Facebook ad costs are sky-rocketing and you are probably thinking, “Facebook Ads might not be right for me.”

Well, I’d say, Facebook ads can be a great source of traffic, leads, and sales if you follow the points I’ve mentioned below.

Know your Customer Avatar/Buyer Persona:

Researching about the customer and understanding their pain points is, I’d say, half the battle won. This is because once you know your customer avatar, you know who you are talking to, what is their pain/challenge, their lingo, their location, their economic status, their relationship status and how your service will improve their lives.

Have a look at this handy sample Customer Avatar Template by DigitalMarketer.

Customer Avatar Template by DigitalMarketer

And this is crucial to laser targeting, creating an ad copy that speaks to your audience and effective ad creative.


Let’s take an example.

I want to run ads for selling Football Boots. If I target fans of Football star Lionel Messi, I would be competing with other brands/advertisers. I would be targeting people a very broad audience- including those don’t watch but don’t play football. Because everyone knows him. And such an audience is unlikely to buy Football boots.

But if I were to target people who follow a lesser-known football player, say, for example, Jordan Pickford, or a lesser-known football club, then I’m targeting a VERY SPECIFIC audience. They know a lot more about lesser-known football players and football clubs. This is the kind of audience that actually plays football and therefore need football boots. And I would have lesser competition. As a result, the ad cost would be lesser.

By the way, even I did not know Jordan Pickford before writing this post! 😉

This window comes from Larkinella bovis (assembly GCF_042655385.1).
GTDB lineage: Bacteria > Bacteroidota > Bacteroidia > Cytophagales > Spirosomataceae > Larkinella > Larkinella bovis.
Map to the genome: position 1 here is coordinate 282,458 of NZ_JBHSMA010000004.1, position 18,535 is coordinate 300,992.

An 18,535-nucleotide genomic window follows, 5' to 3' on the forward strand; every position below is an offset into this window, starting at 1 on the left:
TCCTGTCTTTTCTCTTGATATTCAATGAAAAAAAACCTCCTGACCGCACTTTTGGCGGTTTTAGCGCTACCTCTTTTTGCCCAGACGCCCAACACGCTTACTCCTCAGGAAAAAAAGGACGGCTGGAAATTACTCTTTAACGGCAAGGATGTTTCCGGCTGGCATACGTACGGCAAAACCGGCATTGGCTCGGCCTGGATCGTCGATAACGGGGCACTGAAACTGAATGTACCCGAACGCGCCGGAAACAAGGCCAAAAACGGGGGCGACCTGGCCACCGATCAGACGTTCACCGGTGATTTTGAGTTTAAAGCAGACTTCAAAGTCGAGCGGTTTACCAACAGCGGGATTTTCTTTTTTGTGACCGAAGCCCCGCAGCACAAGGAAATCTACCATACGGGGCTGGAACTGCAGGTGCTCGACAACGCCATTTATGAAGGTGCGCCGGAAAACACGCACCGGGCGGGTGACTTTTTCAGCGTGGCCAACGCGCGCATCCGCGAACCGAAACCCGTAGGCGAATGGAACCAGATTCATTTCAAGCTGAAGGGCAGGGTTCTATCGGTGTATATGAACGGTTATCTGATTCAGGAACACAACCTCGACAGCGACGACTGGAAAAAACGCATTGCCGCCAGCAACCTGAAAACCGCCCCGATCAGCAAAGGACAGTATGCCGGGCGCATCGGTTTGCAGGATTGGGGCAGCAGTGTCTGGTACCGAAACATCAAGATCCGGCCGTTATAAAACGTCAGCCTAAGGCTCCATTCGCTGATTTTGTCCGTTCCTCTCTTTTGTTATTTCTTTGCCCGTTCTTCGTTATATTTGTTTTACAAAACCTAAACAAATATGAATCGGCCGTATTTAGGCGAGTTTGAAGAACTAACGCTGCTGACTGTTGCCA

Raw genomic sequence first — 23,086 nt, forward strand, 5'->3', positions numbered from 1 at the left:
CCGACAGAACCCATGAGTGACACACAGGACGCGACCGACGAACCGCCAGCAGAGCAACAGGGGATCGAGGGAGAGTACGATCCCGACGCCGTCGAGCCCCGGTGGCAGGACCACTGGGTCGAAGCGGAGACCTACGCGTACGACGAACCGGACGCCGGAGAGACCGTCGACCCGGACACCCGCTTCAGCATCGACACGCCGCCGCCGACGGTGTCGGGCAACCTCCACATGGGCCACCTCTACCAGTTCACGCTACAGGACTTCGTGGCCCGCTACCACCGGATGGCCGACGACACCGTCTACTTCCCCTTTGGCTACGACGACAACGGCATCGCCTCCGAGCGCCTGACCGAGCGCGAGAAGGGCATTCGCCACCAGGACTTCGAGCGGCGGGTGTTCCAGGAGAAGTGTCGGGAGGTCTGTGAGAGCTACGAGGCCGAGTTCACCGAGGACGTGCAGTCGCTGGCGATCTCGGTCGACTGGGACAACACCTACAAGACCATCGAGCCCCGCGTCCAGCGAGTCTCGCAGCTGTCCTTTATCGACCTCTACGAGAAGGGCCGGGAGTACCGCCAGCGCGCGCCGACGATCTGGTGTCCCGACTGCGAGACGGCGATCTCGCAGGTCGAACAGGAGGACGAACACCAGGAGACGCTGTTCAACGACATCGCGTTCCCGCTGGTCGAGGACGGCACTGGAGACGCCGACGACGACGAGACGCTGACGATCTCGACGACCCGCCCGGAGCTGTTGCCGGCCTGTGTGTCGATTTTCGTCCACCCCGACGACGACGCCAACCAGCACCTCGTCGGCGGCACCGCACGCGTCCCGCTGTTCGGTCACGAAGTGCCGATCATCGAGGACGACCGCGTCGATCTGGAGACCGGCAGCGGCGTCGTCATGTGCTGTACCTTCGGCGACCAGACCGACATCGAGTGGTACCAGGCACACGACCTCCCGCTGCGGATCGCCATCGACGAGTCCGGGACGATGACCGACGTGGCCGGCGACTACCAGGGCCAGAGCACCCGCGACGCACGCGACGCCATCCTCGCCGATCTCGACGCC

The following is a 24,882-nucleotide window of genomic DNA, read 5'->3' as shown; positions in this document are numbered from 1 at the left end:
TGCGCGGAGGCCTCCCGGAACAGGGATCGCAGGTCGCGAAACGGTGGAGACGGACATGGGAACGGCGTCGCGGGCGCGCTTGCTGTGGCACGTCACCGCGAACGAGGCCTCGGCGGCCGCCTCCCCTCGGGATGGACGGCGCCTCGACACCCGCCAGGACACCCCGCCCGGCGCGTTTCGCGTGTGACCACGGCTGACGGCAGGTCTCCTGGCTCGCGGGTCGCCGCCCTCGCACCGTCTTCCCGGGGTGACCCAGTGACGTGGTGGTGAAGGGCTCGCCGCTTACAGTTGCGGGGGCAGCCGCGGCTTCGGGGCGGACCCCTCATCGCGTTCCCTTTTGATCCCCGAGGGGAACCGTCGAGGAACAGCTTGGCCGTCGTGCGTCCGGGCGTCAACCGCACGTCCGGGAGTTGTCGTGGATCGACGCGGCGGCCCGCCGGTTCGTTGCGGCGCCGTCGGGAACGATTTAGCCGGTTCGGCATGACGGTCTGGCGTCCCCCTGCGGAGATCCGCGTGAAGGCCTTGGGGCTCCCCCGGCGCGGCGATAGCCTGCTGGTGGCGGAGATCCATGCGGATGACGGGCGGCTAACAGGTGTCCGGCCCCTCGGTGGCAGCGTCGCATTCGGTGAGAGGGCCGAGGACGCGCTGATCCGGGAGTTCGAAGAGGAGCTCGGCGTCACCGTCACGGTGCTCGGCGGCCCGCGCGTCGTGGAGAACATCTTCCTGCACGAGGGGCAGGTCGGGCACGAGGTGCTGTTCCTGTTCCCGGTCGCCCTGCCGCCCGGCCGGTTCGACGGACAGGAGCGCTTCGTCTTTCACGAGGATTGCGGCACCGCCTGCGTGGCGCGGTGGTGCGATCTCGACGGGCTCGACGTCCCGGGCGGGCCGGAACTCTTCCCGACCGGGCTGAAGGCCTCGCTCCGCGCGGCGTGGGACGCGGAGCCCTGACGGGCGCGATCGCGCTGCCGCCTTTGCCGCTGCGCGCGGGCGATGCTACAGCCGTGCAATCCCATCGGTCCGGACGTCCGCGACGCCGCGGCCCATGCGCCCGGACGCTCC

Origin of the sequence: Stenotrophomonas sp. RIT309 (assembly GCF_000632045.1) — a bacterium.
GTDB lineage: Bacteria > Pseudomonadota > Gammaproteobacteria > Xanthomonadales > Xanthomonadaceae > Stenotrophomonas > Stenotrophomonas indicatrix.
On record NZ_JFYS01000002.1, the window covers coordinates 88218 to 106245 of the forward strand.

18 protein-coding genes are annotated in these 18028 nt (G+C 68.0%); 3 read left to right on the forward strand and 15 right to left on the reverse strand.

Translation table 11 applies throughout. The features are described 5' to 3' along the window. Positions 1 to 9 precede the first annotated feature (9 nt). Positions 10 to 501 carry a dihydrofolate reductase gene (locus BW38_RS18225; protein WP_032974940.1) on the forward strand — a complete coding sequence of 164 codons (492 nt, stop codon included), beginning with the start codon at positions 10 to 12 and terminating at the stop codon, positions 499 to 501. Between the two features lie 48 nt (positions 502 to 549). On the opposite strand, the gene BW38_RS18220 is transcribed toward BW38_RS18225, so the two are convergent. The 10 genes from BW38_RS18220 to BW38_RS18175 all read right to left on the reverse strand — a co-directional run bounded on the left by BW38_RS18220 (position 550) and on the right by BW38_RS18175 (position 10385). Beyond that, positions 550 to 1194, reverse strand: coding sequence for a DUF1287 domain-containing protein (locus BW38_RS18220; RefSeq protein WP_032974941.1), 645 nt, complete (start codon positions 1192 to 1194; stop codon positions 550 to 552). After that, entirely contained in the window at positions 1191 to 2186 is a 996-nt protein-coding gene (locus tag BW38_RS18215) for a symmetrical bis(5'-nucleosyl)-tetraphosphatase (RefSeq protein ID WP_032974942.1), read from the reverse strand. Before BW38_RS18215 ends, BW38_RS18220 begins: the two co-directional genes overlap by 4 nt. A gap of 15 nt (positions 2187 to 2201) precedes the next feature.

Photo by icon0.com from Pexels

Laser-targeting will also help you improve ad relevance score. Why and how? Simply because your audience resonates with your ad. This is Facebook’s way of rewarding advertisers who create relevant ads. 

Audience overlap:

Check for the audience overlap for a set of audiences you have selected. You would want to avoid a high percentage of Audience overlap because that means that you would bid against yourself in the Facebook auction in order to serve ads to the same people.

Ad copy- that speaks to the audience:

You can do this only when you speak your audience’s language and know, feel and understand their problem. It needn’t be grammatically perfect.

Start your ad copy with a hook- something that grabs their attention and makes them want to read further.

Don’t give your audience the feeling that you want to sell your service/product to them. People don’t like being sold to.

Imagine that you are actually talking to them about their pain points. Then give them a solution (i.e. your product/service). After all, it’s all about the customer.

Show them how they can benefit from what you have to offer. Remember that people buy for emotional reasons.

And let’s not forget that the ad copy should guide them to take the desired action.

So, keeping in mind all these points will help you come up with an ad copy that resonates with your audience and makes them want to take the action you desire.

Also, consider testing a few ad copies to select the best-performing ones.

Ad creative- that disrupts!

A lot of people run Fb ads these days. So much so that, sometimes people are tired of seeing ads.

Prevent ad fatigue by using different images or videos as you don’t want to show the same image to your audience repeatedly.

Test your ad creatives and use only those ad creatives which are performing well. Keeping 2/3 ad creatives that perform well help prevent ad fatigue.

Image by Alexandr Ivanov from Pixabay

Video ads perform better than images:

A video that actually takes people from their ‘BEFORE’ state to the ‘AFTER’ state, narrates a story and stirs the person emotionally has a great impact.